On our second full day (but third all up) at the Pump House, the 13th of November, heavy rain was forecast to last all day so we drove to Queenstown through staggeringly beautiful country. Rainforests, meadows of rust coloured sedge, winding up and down and between mountains. All through pouring rain. On the way we passed a number of short walks that had been recommended to us by Pump House staff and we hoped the weather would be clear on our return journey.
To get to the township we had to ascend what seemed to me an almost perpendicular mountain; I think it’s Mount Owen which is to the north of the town. At the time the road was being swept by pouring rain pushed along by howling winds. At the very top I was sure we were going to be blown off. It was scary! Even the descent was tricky as it wound around and around the mountain.
But we made it into the town past the copper mine that is still a going concern although now they send the copper to India for smelting. There were some lovely old buildings including a pub. The surrounding hills are slowly recovering from the complete de-forestation that occurred during the mine’s heyday. This was due to the logging of trees to feed the smelter, the consequential erosion of top soil due to the heavy rainfall. and fumes from the smelter. We discovered that Queenstown has the heaviest rainfall in Tasmania – a great place to come on a rainy day!
We had lunch in a little cafe that was decorated with mining paraphernalia – hard hats, picks and shovels and miners lamps – the lot. Good pies though and frequented by the locals. We were at the gateway to the South West Wilderness part of Tasmania, but we didn’t see many tourists. One family joined us in the care. Mum and Dad in a motorbike leathers. We saw them later at one of the walks; he was riding and she was in the side-car -dinky! But given we were not far from Strahan I would have expected more serious bush walking types.
I dreaded the road back up the mountain which was our only way out, but we made it safely up and down, helped by the fact it wasn’t quite as wild and windy as before. To my amazement people were walking up a perpendicular stairway to view an enormous waterfall cascading down another mountain across the way. I was too scared to take a photo!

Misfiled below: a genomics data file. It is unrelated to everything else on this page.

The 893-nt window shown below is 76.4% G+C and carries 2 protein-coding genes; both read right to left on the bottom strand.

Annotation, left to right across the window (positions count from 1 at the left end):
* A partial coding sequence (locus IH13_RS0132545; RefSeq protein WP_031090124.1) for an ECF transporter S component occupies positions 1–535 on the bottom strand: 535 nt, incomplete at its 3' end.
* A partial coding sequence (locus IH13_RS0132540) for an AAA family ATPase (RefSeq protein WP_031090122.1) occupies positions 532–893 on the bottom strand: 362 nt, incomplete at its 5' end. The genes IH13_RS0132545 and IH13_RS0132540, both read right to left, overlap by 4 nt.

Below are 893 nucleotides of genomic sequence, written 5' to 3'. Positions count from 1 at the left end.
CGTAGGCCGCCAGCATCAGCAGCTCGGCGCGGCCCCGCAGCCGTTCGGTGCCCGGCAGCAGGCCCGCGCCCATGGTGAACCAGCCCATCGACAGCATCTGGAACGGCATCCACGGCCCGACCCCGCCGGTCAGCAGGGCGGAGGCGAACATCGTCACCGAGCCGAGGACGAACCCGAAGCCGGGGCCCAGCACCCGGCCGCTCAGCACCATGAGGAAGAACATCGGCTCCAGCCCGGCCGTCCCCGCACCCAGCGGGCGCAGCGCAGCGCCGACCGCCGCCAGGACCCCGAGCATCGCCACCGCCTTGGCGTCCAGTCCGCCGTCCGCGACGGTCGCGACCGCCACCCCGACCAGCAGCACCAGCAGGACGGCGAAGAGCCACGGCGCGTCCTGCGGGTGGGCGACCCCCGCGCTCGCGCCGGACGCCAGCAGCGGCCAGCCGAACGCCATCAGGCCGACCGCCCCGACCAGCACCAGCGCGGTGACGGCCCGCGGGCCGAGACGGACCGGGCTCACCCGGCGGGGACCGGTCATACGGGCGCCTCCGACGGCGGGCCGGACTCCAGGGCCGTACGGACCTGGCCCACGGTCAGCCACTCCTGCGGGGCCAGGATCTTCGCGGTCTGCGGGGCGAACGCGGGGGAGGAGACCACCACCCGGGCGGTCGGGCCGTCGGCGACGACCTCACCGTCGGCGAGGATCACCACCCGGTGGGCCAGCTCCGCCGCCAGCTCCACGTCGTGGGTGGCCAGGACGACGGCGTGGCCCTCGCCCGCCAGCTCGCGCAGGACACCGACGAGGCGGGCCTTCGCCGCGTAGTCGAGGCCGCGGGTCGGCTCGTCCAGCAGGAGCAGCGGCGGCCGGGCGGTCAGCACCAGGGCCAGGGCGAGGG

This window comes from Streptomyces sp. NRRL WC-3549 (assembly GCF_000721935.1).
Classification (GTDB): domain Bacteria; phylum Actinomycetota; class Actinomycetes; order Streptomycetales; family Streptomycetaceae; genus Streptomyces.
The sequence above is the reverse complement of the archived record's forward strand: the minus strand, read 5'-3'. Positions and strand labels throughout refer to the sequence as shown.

I think this is Lake Burberry which Wikipedia tells me is a popular fishing and recreation venue after the Darwin and Crotty dams were built by Tasmanian Hydro after the Gordon below Franklin Dam was cancelled in 1983 after massive protests.
Fortunately, as we’d hoped, the weather cleared enough for us to venture out of the car and make the short walks that had been recommended. Our first was the Franklin River Nature Trail. This was a short and easy walk hrough a picnic area and largely on wooden walkways. Through magnificent bush.
Well made paths made for easy walking. I am very impressed by the tourism infrastructure here; paths clearly marked, steps and boards where required; all sensitively done vis a vis the environment. Including clean toilets wherever we stopped.
We walked for a while beside another, calmer bit of water. This is the Surprise River; so-called because the Government Surveyor, MR. J E Chalder stumbled across it unexpectedly in 1840 while marking a track between Lake St Clair and Macquarie Harbour at Queenstown.
We were told it was too wet for us to venture along it, but fearless we pressed on – what harm would wet feet cause? We were getting used to being wet. The first noticeable thing on this walk was the size of the tree ferns.
We actually felt its spray on our faces before we saw it. And when we finally glimpsed it I didn’t want to go much closer because I didn’t want to get soaked.It was like a gigantic bucket being poured out, Joe said.
It was worth the walk and Joe getting wet. Here are the amazing Nelson Falls.
Our final walk for the day was to Donaghy’s Hill Lookout. We were very lucky with the weather, it seemed to clear up as we came to each of these tourist spots while pouring while we were driving. This was another well maintained walk with steps dug into the hill-side – which was good as it was a pretty steep incline up quite a large hill.
We were on our way to here – a very high look-out that was very windy and I was loath to let go of a firm handrail to take pictures. But here’s Joe hard at it. You can see that the wooden structure has been built around the stony top of the hill.
From there we drove back to the Pump House via Derwent River where we stopped at the pub. It’s famous for its Sri Lankan curries – of course, in the middle of Tasmania! We had a coffee (Joe) and red wine (me); the staff setting a heater near us to help us dry off. There was a group of grey nomads around the fire. We were told the atmosphere here is great at night and you imagine it would be. It’s a great barn of a place.
Back at the Pump House we had a scratch dinner of biscuits and cheese in the lounge near our room instead of venturing out to the Shore House. It had been a big day.